In Libya, Allied Forces Grapple With Unanticipated Obstacles

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Italy is pulling out some of its forces. France is pondering a negotiated end to the conflict. And no one knows what rebel victory would bring.liby fullness of full.jpg

Told that the War in Libya is being illegally waged, the Obama Administration often answers with a non-sequitir: we're merely supporting a humanitarian mission being led by our European allies in NATO. As the bombing campaign stretches into its fifth month, however, there are signs of tension within the alliance. Most significantly, Italian Prime Minister Silvio Berlusconi now says he's been against the conflict from the beginning. Italy is trimming its mission by a third, and Berlusconi faces pressure to exit entirely, a troubling prospect for NATO, which is relying on air bases there. (It made due without them earlier in the campaign, before Italy had joined the alliance, and when the United States was playing a proportionally larger role in the offensive.) 

A possible disagreement with France has arisen too, as reported in a Monday Telegraph article that describes comments made by a French official, and a response by the U.S. State Department:

The French defence minister, Gerard Longuet, said it was time to "get round the table".

Although the position of NATO and the rebel Transitional National Council (TNC) has always been that there can be no negotiations while Col Gaddafi remains in power, Mr Longuet said he could remain "in a different room in his palace, with a different title. We have asked them to speak to each other," Mr Longuet said of the two sides in an interview on French television. "The position of the TNC is very far from other positions."

His interview triggered a swift response from Washington. "The Libyan people will be the ones to decide how this transition takes place, but we stand firm in our belief that Gaddafi cannot remain in power," the State Department said, indicating it had not changed its position.

Other recent reports shed new light on the conflict to which President Obama has committed U.S. forces, apparently without accurately gauging the follow through of our allies. "Hundreds of Libyans will martyr in Europe," Colonel Gaddafi said Friday, threatening a wave of suicide attacks on the continent, and suggesting that the war may have created a new terrorism threat from a nation that had been contained before it.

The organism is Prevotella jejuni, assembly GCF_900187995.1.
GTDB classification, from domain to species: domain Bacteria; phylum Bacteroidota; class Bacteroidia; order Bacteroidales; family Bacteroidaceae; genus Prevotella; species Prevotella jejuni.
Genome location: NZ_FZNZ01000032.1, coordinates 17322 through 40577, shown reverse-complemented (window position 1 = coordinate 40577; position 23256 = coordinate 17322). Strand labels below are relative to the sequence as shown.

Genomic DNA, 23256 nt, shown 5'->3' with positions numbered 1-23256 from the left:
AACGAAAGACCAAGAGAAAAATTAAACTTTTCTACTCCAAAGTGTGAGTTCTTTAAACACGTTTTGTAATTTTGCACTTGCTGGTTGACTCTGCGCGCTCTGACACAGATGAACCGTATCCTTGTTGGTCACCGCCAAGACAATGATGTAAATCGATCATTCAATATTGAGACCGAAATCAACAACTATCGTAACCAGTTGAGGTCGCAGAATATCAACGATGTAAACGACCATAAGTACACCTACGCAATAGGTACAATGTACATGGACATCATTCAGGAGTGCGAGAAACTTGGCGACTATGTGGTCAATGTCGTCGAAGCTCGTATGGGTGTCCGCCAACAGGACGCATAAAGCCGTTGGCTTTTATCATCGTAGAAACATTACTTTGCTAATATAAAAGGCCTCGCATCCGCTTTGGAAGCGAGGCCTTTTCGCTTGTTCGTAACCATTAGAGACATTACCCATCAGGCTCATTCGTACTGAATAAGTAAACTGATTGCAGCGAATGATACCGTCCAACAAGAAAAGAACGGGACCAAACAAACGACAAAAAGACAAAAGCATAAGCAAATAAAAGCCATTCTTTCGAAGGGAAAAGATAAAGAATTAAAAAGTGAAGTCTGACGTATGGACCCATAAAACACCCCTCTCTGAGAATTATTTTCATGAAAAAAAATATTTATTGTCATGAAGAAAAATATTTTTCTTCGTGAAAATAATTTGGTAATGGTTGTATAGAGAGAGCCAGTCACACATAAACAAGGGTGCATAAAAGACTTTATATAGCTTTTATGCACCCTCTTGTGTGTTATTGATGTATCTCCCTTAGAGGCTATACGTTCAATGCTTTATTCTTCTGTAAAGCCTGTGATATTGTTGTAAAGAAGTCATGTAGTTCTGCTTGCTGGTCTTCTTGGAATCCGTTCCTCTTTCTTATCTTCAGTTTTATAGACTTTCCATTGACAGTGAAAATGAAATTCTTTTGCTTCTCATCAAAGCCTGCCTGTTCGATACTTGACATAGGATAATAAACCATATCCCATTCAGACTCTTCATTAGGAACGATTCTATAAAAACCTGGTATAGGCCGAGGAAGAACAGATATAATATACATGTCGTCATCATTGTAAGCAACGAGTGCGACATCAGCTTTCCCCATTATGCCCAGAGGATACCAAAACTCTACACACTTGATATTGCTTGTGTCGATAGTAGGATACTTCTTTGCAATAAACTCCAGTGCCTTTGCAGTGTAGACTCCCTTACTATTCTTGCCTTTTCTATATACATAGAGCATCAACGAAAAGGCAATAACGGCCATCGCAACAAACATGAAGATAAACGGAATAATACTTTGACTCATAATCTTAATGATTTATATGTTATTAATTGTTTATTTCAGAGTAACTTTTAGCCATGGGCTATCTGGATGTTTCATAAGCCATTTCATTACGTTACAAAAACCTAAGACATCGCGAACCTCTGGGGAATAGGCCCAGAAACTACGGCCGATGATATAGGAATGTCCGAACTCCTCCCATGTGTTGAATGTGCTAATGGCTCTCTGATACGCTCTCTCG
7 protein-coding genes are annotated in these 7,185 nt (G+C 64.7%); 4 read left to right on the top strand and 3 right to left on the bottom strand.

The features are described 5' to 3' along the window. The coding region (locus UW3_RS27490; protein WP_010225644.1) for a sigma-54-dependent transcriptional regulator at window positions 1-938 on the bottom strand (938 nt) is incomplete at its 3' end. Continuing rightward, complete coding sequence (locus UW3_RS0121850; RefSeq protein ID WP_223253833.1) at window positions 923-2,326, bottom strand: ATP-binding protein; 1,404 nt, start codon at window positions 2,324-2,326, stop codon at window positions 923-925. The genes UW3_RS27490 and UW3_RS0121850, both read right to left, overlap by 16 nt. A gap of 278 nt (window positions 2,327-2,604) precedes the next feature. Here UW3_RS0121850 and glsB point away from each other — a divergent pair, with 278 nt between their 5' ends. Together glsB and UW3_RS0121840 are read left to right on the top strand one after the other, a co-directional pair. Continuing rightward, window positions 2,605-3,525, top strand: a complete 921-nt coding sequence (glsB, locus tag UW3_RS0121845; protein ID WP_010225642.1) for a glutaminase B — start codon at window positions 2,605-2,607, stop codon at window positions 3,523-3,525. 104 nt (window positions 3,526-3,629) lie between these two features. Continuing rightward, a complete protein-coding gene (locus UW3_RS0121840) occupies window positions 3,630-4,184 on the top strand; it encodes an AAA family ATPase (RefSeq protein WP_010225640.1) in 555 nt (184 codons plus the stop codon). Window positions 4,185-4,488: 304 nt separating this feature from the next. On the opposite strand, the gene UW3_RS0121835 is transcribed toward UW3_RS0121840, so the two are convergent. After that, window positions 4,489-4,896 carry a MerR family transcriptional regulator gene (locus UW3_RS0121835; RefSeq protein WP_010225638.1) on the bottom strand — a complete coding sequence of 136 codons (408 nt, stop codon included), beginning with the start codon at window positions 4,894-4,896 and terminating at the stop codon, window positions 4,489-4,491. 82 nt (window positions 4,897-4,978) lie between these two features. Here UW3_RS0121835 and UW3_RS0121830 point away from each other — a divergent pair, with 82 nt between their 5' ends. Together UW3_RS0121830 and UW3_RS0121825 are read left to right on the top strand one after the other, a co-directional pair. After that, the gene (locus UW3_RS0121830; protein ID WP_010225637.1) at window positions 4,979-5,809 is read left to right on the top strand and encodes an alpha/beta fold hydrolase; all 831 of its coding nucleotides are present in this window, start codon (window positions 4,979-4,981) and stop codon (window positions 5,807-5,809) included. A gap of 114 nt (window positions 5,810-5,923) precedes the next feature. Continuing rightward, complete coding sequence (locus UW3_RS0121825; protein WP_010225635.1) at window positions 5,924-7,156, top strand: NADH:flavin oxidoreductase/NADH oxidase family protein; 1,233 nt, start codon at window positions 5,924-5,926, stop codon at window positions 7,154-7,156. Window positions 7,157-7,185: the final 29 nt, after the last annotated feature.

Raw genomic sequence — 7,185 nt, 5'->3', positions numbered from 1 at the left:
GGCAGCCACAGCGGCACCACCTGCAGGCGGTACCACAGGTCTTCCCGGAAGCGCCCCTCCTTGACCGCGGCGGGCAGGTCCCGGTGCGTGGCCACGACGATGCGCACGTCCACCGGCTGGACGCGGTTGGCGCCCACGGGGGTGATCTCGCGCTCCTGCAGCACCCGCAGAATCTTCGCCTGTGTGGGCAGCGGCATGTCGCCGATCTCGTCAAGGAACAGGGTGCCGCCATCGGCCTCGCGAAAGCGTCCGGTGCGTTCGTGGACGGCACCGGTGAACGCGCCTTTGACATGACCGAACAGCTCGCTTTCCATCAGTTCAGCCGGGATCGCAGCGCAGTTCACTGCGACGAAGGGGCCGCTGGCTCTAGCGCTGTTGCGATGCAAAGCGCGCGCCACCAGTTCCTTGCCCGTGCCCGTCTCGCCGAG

A Los Angeles Times article reports that the war has turned many shopkeepers, shepherds and other peaceful citizens into warriors, and could change the trajectory of the country permanently:

Already there are signs of an emerging warrior caste, young men who have forged identities in war, and found self-respect in toting weapons and pushing people twice their age around. The creation of such a generation can change not only the individuals but the trajectory of the country.

In the most chaotic Third World examples, nations have been beset by roving groups of heavily armed men long after the conflict ends, while in other countries, such as Iran after its 1980s war with Iraq, the fighters have become today's leaders, now pursuing an assertive and some would say belligerent security policy. Here in the mountains of Libya, young men alternate between giddiness and horror at their new selves.

Finally, a C.J. Chivers report describes how rebel forces in one town looted an empty village and set fire to at least eight of its houses. Is this a portent for uglier acts to come if the loose coalition of which they're a part -- some of which has behaved more responsibly -- succeeds in taking Tripoli? "Whatever their motivation," Chivers writes, "the behavior of rebels in Qawalish, who have been supported by the NATO military campaign against Colonel Qaddafi, was at odds with the NATO mandate to protect civilians and civilian infrastructure, and at odds with rebel pledges to free and protect the Libyan population."

Put another way, President Obama has made us complicit in events that we can neither predict nor control, and subordinated a billion dollar military effort to an alliance that may not have the will to fight it.

Previous Libya coverage by Conor Friedersdorf:

Image credit: Reuters


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Conor Friedersdorf is a staff writer at The Atlantic, where he focuses on politics and national affairs. He lives in Venice, California, and is the founding editor of The Best of Journalism, a newsletter devoted to exceptional nonfiction.

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